What is D&D OGL 1.1? WoTC Open Game License leak explained

Jessica Filby
DnD OLG 1.1

As seen through a recent leak, Dungeons and Dragons publisher, Wizards of the Coast, is soon to change its Open Game License, causing uproar among fans and some confusion. So, here’s the D&D OGL 1.1 explained so you know what it means for your tabletop adventure.

Before understanding the impact of the OGL 1.1, we must first cover some history. Created in 2000, the original OGL provided a space in which creators could develop their own content, inspired by the world WoTC had created. This quickly introduces new ‘homebrew’ books, unique character sheets, races, and so much more, directly contributing to the success D&D now holds across the globe.

Now, after 23 years and the controversial announcement of One D&D, WoTC is making changes to its Open Game License, aiming to restrict and demand royalties from such companies, small businesses, and practically anyone making money off of D&D. While it may just be a leak, many fans are furious so we’ve put together an explanation of this new OGL and what it means for you as a player, creator, or business.

What is D&D OGL 1.1?

DnD OGL 1.1 storm giant
The OGL 1.1 is a controversial change in the life of Dungeons and Dragons.

So, what is D&D OGL 1.1? It’s essentially a way for Wizards of the Coast to keep an eye on what’s being produced under the banner of Dungeons and Dragons and claim royalties from certain larger businesses making a high profit.

As stated in the leaked document, “This revised license is intended to protect the D&D brand by reducing creator confusion, preventing bad actors from tarnishing it, and preventing large businesses from profiting off it without proper checks and balances.” Meaning one of the purposes of this document is to essentially keep an eye on what is being published under the D&D name.

The “proper checks and balances” will come in the form of requiring all creators making a profit on their D&D-related work, be that $1 or $50,000, to log their profits, product, and obtain a Creator Product badge for their work, as stated on D&D Beyond. This includes anyone making D&D content through Kickstarter, social media (when making money through ads), book creations, adventure modules, and all homebrew content being sold.

Those earning over $750,000 a year will be required to “share some of that success with [WoTC] by paying a royalty of 20 to 25% of the “qualifying revenue” they make in excess of $750,000.” However, if you’re earning under that then there will be no need to pay, although, as stated in the leak, logging your content will grant WoTC a “nonexclusive, perpetual, irrevocable, worldwide, sub-licensable, royalty-free license to use that content for any purpose.”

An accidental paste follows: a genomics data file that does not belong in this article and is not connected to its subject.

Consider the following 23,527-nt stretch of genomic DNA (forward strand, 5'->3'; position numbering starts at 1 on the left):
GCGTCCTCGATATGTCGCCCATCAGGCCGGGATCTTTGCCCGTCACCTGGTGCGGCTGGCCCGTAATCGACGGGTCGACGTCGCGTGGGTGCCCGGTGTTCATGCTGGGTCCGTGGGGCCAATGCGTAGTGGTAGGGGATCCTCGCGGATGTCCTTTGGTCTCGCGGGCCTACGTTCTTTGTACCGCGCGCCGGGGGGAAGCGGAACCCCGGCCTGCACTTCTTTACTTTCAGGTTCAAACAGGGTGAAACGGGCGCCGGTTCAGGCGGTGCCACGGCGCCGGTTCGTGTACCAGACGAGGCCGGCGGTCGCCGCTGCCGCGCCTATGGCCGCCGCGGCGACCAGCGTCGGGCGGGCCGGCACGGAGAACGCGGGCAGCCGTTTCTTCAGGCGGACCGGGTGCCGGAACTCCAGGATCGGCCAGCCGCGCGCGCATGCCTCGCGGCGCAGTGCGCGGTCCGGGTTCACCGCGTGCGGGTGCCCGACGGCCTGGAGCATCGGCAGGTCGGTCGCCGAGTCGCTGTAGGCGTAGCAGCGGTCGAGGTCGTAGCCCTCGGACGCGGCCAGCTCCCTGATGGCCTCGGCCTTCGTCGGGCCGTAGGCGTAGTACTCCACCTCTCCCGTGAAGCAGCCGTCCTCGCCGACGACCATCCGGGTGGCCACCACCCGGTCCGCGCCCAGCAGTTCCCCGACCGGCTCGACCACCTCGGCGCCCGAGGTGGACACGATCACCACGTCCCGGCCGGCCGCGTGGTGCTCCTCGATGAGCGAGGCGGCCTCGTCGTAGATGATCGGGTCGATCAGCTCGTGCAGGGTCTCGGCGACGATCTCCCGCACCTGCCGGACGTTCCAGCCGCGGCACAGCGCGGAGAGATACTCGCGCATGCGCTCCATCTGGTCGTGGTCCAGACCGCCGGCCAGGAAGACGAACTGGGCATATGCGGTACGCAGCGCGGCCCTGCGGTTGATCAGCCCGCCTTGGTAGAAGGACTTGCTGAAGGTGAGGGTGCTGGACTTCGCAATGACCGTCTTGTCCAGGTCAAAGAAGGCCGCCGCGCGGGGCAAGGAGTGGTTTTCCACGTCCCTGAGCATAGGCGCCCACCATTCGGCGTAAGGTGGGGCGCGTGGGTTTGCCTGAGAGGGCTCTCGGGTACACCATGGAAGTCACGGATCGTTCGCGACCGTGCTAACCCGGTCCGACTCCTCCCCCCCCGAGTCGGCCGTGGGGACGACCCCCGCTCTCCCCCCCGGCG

The royalties, owning of content, and the requirement to log all your content both previous and future is what’s upsetting fans with many feeling they will no longer be able to produce new content or make money off their work.

In summary, D&D OGL 1.1 will require all creators with products linked to or inspired by D&D to log and hand over some of the rights of their product to WoTC. Anyone making over $750,000 a year will need to pay royalties and anyone making no profit will be able to continue as they are.

What does the OGL 1.1 mean for creators and players?

Critical Role
The OGL 1.1 license could have a profound impact on companies like Critical Role.

For players, at least initially, there won’t be any big changes. If you’re not making money off D&D content then there’s nothing you need to do, although you may see some companies or Kickstarters disappearing to avoid logging their work, paying royalties, or handing over their creations to WoTC.

If you’re a small business or are earning a small amount by producing D&D content, then you’ll need to log all your content and products through WoTC following D&D OGL 1.1, meaning they will be able to accept or deny your creation and use the content themselves.

Or, for those who are making an impressive $750,000 per year or more, you’ll need to start paying Royalties on all D&D profits made after January 1, 2024. This will likely include pivotal companies in the community like Paizo (known for their hand in Pathfinder), Critical Role, Green Ronin, Kobold Press, and so many more.

While the D&D OGL 1.1 is just a leak at the moment, it seems both creators and players are unhappy with the changes, feeling this will greatly impact D&D as we know it. Only time will tell if that is true or if it continues in the upwards trajectory we are currently witnessing.

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About The Author

Based in Cumbria, England, Jessica is a Senior Games Writer who joined Dexerto after stints at Game Rant and The Gamer. You can find her covering everything from Minecraft, CoD, Disney Dreamlight Valley, Pokemon Go and more. You can contact Jessica at jessica.filby@dexerto.com